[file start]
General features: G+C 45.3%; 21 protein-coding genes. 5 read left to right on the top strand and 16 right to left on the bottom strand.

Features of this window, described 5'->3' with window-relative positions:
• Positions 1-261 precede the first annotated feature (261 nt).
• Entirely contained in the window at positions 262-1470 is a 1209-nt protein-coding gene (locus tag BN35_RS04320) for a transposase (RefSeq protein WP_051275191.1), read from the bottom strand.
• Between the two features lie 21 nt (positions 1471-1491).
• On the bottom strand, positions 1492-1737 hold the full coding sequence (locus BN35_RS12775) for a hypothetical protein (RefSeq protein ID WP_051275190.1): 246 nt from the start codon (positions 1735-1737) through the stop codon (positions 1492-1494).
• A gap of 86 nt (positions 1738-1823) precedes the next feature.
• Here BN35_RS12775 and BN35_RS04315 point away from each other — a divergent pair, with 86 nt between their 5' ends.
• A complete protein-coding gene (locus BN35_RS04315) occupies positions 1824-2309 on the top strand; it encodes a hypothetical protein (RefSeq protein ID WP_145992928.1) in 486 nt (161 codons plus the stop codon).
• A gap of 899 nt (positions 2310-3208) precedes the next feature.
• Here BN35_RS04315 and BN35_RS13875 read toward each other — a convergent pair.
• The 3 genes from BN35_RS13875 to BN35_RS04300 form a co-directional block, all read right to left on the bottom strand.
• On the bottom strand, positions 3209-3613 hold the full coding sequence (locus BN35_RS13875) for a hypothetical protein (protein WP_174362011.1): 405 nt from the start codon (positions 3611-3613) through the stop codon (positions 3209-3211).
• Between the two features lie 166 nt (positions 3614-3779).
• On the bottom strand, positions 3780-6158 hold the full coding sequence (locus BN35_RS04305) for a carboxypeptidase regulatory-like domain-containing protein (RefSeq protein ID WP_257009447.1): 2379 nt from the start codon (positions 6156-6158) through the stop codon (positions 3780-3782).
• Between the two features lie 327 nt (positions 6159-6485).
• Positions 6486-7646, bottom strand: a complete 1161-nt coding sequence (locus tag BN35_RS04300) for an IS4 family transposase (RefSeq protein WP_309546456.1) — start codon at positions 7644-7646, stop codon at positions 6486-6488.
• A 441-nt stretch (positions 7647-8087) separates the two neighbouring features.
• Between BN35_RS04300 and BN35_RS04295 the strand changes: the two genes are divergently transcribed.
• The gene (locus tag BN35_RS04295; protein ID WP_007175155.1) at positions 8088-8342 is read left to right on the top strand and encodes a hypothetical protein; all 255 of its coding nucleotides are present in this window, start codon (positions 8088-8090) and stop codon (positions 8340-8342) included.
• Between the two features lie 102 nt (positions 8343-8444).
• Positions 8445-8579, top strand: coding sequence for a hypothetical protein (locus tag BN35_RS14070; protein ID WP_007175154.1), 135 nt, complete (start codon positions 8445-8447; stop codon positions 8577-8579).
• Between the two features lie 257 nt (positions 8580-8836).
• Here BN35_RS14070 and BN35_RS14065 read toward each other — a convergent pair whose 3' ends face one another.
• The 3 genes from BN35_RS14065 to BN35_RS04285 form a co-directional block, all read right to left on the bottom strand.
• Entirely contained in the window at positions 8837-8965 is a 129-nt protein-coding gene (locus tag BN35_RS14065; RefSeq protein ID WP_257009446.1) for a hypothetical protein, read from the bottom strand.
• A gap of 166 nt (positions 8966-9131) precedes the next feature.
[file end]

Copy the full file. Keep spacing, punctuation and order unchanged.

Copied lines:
General features: G+C 45.3%; 21 protein-coding genes. 5 read left to right on the top strand and 16 right to left on the bottom strand.

Features of this window, described 5'->3' with window-relative positions:
• Positions 1-261 precede the first annotated feature (261 nt).
• Entirely contained in the window at positions 262-1470 is a 1209-nt protein-coding gene (locus tag BN35_RS04320) for a transposase (RefSeq protein WP_051275191.1), read from the bottom strand.
• Between the two features lie 21 nt (positions 1471-1491).
• On the bottom strand, positions 1492-1737 hold the full coding sequence (locus BN35_RS12775) for a hypothetical protein (RefSeq protein ID WP_051275190.1): 246 nt from the start codon (positions 1735-1737) through the stop codon (positions 1492-1494).
• A gap of 86 nt (positions 1738-1823) precedes the next feature.
• Here BN35_RS12775 and BN35_RS04315 point away from each other — a divergent pair, with 86 nt between their 5' ends.
• A complete protein-coding gene (locus BN35_RS04315) occupies positions 1824-2309 on the top strand; it encodes a hypothetical protein (RefSeq protein ID WP_145992928.1) in 486 nt (161 codons plus the stop codon).
• A gap of 899 nt (positions 2310-3208) precedes the next feature.
• Here BN35_RS04315 and BN35_RS13875 read toward each other — a convergent pair.
• The 3 genes from BN35_RS13875 to BN35_RS04300 form a co-directional block, all read right to left on the bottom strand.
• On the bottom strand, positions 3209-3613 hold the full coding sequence (locus BN35_RS13875) for a hypothetical protein (protein WP_174362011.1): 405 nt from the start codon (positions 3611-3613) through the stop codon (positions 3209-3211).
• Between the two features lie 166 nt (positions 3614-3779).
• On the bottom strand, positions 3780-6158 hold the full coding sequence (locus BN35_RS04305) for a carboxypeptidase regulatory-like domain-containing protein (RefSeq protein ID WP_257009447.1): 2379 nt from the start codon (positions 6156-6158) through the stop codon (positions 3780-3782).
• Between the two features lie 327 nt (positions 6159-6485).
• Positions 6486-7646, bottom strand: a complete 1161-nt coding sequence (locus tag BN35_RS04300) for an IS4 family transposase (RefSeq protein WP_309546456.1) — start codon at positions 7644-7646, stop codon at positions 6486-6488.
• A 441-nt stretch (positions 7647-8087) separates the two neighbouring features.
• Between BN35_RS04300 and BN35_RS04295 the strand changes: the two genes are divergently transcribed.
• The gene (locus tag BN35_RS04295; protein ID WP_007175155.1) at positions 8088-8342 is read left to right on the top strand and encodes a hypothetical protein; all 255 of its coding nucleotides are present in this window, start codon (positions 8088-8090) and stop codon (positions 8340-8342) included.
• Between the two features lie 102 nt (positions 8343-8444).
• Positions 8445-8579, top strand: coding sequence for a hypothetical protein (locus tag BN35_RS14070; protein ID WP_007175154.1), 135 nt, complete (start codon positions 8445-8447; stop codon positions 8577-8579).
• Between the two features lie 257 nt (positions 8580-8836).
• Here BN35_RS14070 and BN35_RS14065 read toward each other — a convergent pair whose 3' ends face one another.
• The 3 genes from BN35_RS14065 to BN35_RS04285 form a co-directional block, all read right to left on the bottom strand.
• Entirely contained in the window at positions 8837-8965 is a 129-nt protein-coding gene (locus tag BN35_RS14065; RefSeq protein ID WP_257009446.1) for a hypothetical protein, read from the bottom strand.
• A gap of 166 nt (positions 8966-9131) precedes the next feature.